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Bradley wins split decision over Pacquiao

Manny Pacquiao threw left after left, showing the punch that helped him go unbeaten for more than seven years.

Timothy Bradley kept coming back -- enough times, in fact, that the challenger scored an upset which looked more than possible before the fight started and less and less so until the end.

Bradley won a split decision Saturday night, taking the WBO welterweight belt from Pacquiao and ending the 33-year-old Filipino's 15-fight winning streak.

The bout which started under strange circumstances ended amid gasps and boos at the MGM Grand, setting up what would be a moneymaker of a re-match if it happens.

"Absolutely, yes," Pacquiao said in the ring about fighting Bradley again.

Bradley (29-0) remained unbeaten, winning 115-113 on two scorecards after he took every punch Pacquiao threw, including many after apparently hurting his ankle during an early round.

Pacquiao (54-4-2) had a 115-113 margin on the third scorecard but lost for the first time in four title defenses of the belt.

Bradley was the first fighter to beat one of the sport's biggest stars since Erik Morales won a unanimous decision over Pacquiao on March 19, 2005, at 130 pounds.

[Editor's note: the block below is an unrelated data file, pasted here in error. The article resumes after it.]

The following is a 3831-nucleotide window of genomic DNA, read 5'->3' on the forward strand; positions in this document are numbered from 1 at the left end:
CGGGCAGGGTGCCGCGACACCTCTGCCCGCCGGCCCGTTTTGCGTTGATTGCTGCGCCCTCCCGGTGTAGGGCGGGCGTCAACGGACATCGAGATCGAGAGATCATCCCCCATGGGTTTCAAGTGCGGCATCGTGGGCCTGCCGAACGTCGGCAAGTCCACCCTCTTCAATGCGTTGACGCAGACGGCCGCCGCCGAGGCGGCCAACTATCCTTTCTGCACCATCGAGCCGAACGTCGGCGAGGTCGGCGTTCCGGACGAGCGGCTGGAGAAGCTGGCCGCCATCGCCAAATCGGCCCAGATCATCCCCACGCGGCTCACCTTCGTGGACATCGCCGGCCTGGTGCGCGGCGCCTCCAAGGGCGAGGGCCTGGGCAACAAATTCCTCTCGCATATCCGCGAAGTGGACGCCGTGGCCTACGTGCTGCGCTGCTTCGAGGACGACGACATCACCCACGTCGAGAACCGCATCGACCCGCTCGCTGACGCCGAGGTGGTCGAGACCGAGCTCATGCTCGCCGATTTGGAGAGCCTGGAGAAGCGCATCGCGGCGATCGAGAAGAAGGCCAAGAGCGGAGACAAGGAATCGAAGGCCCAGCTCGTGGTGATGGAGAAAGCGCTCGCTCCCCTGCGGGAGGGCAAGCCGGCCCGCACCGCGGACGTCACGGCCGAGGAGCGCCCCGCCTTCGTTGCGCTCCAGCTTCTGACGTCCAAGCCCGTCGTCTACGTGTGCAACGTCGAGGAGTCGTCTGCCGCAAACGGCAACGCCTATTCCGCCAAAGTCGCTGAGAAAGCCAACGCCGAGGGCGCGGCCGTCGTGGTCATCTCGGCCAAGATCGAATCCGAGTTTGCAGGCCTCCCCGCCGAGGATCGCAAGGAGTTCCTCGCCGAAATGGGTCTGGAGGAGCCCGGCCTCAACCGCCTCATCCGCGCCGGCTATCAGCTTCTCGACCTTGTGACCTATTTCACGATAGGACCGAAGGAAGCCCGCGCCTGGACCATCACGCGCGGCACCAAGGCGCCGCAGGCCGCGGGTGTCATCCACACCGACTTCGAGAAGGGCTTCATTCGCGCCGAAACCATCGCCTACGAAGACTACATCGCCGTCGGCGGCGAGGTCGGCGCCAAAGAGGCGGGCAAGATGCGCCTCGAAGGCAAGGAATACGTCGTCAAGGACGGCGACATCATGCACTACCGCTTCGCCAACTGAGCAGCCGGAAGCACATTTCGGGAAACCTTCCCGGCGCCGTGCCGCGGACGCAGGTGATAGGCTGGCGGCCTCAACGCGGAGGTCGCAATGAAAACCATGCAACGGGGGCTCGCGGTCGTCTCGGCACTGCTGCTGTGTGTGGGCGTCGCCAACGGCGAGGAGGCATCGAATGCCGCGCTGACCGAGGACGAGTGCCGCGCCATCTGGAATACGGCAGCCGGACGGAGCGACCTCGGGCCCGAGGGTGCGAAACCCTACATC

The bout, which was being held until Game 7 of the NBA's Eastern Conference finals was over, was suddenly on-deck after an undercard fight ended early when Jorge Arce couldn't continue after taking a punch to his left ear from Jesus Rojas in the second round.

It left Bradley, gloves on, waiting for Pacquiao to get ready and it was close to an hour after the previous bout ended that theirs finally got underway.

Meanwhile, the outcome seemed to leave a potential Pacquiao-Floyd Mayweather Jr. fight in further doubt. Mayweather is currently serving a three-month jail sentence in Las Vegas for domestic violence, but a bout with Pacquiao has long been a wish for fans and observers.

The southpaw Pacquiao landed a hard, straight left with about 15 seconds to go in the first round and two more before the bell -- the start of a pattern that would play out through the fight.

Pacquiao often waited out Bradley, then pounced near the end of a round.

He hit with another left in the final seconds of an active third round that had Bradley wagging his tongue and let loose on a flurry of punches near the end of the fourth, putting Bradley in trouble.

But Bradley sent a message with a right near the end of that round and he was still swinging after being knocked on his heels near the corner in the fifth by a Pacquiao left.

Bradley was backed into a corner again in the sixth, took a hard right to the body, but kept coming back. The eighth, ninth and 10th rounds were closer, even if it looked like Pacquiao won them, and Bradley seemed to close strong, landing a good right late in the 11th and a flurry early in the 12th.

It was the sixth straight Pacquiao fight to go the distance, but none of the others had the shocking outcome of this one. Pacquiao lost for the second time (3-2) against five opponents with no previous losses or draws.

His 15 wins in a row had come with eight knockouts and in four weight classes.